RuPaul's Drag Race is one of the few reality television shows focusing on QLGBT (queer, lesbian, gay, bisexual, and transgender) identified individuals that has made it into mainstream consciousness. RuPaul's Drag Race debuted in 2009 and appears on the channels, Logo and VH1. This thesis analyzes the four seasons from 2009 through 2012. RuPaul's Drag Race provides a unique perspective on the ways that gender identity, sexuality, size, class, race, and ethnicity intersect and interact in people's lives. The television show augments many of these intersections and the challenges related to these identities while still reflecting the daily struggles that people experience. In many respects, the show works to promote messages of self-love and acceptance and makes an effort to praise each contestant. However, it also promotes many problematic and damaging stereotypes. This thesis conducts a feminist analysis in order to answer the question: How does RuPaul's Drag Race relate to hegemonic and oppressive stereotypes and roles associated with gender identity, sexual orientation, size, class, race and ethnicity? Does it challenge or reinforce such hegemonies? This thesis utilizes a number of secondary questions in its analysis. How does RuPaul's Drag Race portray fat and thin contestants? How do contestants' socioeconomic backgrounds fit into their portrayals on the show? How does RuPaul's Drag Race portray queer cultures, and are these portrayals stereotypical? How is race represented on the show; do racial stereotypes come into play? In order to answer these questions, this thesis examines visual imagery, narrative, and dialogue in the show as well as some supporting materials. It utilizes theories from cultural studies, women's studies, English, and communications within its analysis. This thesis concludes that although RuPaul's Drag Race does engage in some subversive behavior, it ultimately reinforces harmful hegemonic stereotypes.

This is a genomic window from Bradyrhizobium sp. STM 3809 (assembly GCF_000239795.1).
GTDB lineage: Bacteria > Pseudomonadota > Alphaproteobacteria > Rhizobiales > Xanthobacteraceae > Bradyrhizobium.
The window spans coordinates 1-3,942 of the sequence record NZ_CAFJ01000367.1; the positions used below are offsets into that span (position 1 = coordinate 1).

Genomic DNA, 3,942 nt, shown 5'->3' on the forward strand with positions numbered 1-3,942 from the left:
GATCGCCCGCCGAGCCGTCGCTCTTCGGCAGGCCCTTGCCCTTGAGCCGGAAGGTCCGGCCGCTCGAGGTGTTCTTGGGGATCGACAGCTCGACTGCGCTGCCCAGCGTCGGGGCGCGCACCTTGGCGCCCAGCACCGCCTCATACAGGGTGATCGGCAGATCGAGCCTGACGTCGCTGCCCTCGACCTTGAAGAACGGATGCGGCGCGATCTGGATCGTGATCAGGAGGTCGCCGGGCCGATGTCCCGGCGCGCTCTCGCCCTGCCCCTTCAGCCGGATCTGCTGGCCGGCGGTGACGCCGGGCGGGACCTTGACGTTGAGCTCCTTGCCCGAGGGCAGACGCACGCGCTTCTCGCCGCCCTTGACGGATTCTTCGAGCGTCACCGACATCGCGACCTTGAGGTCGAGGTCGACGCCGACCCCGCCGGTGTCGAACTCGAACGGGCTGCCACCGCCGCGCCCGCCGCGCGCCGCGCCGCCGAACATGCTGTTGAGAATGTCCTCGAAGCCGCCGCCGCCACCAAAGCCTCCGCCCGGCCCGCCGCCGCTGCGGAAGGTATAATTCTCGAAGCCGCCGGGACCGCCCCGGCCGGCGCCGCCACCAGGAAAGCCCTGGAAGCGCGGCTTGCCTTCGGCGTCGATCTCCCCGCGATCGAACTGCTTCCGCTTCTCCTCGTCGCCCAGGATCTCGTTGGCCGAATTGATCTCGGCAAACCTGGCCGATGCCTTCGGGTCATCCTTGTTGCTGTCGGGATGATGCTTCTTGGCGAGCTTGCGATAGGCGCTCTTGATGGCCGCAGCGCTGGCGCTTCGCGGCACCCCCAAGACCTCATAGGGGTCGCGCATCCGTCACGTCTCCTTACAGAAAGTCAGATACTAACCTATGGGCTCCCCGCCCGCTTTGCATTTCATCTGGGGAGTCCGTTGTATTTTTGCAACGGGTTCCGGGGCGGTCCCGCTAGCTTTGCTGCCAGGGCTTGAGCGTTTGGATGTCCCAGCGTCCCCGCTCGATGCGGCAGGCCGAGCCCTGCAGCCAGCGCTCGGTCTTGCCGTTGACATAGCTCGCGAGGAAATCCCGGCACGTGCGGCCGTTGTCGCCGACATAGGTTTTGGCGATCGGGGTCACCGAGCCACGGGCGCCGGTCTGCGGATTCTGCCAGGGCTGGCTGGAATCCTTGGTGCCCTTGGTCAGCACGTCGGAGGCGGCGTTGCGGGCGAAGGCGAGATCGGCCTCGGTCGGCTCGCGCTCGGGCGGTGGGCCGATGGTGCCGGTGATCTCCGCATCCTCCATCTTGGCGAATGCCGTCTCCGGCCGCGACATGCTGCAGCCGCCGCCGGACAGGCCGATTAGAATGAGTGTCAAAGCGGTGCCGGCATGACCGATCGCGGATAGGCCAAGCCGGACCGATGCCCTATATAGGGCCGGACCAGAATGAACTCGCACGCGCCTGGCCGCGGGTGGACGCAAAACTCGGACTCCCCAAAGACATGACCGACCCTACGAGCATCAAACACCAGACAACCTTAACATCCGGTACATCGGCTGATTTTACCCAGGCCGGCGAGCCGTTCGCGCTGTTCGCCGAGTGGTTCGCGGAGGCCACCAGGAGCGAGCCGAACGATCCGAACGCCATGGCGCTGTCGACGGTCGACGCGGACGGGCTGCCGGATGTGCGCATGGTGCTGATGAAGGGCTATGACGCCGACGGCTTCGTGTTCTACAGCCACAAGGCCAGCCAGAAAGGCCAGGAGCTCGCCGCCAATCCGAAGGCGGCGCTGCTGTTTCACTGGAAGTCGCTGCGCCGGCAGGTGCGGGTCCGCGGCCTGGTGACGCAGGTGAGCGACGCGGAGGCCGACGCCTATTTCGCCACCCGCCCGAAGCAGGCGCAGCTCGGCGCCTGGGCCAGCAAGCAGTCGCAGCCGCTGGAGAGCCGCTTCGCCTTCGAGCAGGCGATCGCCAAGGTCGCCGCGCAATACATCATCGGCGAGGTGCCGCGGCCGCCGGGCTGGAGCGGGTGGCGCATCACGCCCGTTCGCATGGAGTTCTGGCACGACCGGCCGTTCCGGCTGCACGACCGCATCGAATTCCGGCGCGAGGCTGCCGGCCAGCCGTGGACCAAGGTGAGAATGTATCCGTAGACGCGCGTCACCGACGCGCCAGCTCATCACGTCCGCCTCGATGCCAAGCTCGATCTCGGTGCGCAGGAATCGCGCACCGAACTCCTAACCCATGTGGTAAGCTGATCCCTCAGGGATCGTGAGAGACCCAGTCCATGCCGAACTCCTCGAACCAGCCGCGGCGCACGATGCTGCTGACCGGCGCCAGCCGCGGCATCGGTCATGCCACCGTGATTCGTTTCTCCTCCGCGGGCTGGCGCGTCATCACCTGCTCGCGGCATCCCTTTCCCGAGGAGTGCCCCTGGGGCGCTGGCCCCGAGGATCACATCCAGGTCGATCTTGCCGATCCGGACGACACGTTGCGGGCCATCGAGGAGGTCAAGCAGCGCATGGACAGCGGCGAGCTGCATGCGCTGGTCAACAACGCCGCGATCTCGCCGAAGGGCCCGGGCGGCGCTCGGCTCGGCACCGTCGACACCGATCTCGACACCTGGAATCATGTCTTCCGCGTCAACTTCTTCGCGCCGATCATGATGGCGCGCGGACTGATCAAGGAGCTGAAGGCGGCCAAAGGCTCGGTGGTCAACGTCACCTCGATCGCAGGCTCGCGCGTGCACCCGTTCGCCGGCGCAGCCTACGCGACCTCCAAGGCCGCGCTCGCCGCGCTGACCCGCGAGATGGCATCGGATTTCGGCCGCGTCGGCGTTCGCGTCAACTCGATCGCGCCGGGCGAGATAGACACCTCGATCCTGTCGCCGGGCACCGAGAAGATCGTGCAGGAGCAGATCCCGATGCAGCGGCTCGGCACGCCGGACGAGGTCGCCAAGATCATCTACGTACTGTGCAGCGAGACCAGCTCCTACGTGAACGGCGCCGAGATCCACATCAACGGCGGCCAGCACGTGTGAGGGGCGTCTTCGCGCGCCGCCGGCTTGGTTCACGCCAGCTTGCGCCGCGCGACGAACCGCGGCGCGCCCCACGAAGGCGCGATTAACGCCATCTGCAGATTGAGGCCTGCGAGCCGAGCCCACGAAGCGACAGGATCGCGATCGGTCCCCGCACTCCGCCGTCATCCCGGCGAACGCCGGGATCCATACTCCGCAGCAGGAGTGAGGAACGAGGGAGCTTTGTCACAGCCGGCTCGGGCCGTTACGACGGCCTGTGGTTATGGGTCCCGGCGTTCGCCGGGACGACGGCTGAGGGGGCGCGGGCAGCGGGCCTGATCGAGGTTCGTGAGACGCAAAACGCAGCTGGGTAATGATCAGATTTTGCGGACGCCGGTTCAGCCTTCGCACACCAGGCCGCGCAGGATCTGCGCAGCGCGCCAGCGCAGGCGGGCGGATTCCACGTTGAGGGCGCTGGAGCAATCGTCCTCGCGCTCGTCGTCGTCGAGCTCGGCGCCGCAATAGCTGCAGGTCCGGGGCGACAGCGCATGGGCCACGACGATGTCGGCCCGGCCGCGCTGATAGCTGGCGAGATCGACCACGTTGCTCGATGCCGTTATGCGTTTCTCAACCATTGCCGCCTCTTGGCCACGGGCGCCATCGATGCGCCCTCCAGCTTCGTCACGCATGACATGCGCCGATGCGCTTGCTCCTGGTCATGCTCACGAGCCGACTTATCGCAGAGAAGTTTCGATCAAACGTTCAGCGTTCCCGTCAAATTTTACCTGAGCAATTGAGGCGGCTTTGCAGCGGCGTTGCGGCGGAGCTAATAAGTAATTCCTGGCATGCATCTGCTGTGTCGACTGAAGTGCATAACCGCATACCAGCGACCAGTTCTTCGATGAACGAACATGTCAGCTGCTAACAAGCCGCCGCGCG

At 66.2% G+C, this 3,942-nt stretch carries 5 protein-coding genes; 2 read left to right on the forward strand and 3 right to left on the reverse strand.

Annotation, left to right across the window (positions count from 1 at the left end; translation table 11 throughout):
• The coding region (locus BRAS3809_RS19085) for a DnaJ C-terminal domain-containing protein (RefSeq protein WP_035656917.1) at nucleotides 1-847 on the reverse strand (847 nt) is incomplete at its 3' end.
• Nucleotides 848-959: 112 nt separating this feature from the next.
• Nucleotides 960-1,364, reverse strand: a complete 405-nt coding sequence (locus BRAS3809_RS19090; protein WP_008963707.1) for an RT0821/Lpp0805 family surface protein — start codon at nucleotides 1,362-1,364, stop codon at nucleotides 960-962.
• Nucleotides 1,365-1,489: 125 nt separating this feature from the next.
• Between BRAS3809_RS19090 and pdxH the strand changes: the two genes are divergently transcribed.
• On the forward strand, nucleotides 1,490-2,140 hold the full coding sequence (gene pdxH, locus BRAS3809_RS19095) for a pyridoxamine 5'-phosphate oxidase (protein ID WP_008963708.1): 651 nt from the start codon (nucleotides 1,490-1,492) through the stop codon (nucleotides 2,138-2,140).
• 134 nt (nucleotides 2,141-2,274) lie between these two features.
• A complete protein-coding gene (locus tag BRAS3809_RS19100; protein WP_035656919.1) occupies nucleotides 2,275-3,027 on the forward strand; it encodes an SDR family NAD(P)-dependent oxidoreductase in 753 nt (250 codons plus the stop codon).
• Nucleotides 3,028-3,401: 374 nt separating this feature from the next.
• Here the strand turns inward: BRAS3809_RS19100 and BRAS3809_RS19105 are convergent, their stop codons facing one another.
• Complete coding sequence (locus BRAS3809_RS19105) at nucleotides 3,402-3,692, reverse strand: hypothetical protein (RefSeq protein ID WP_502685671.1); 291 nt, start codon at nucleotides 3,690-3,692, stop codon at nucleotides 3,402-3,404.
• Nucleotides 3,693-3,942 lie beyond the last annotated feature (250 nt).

|Commitee:||Barrios, Barclay, Beoku-Betts, Josephine, Coltman, Heather, Njambi, Wairimu, Rosson, Barry T.|
|School:||Florida Atlantic University|
|Department:||Dorothy F. Schmidt College of Arts and Letters|
|School Location:||United States -- Florida|
|Source:||MAI 52/01M(E), Masters Abstracts International|
|Subjects:||Womens studies, LGBTQ studies, Multimedia Communications, Gender studies|
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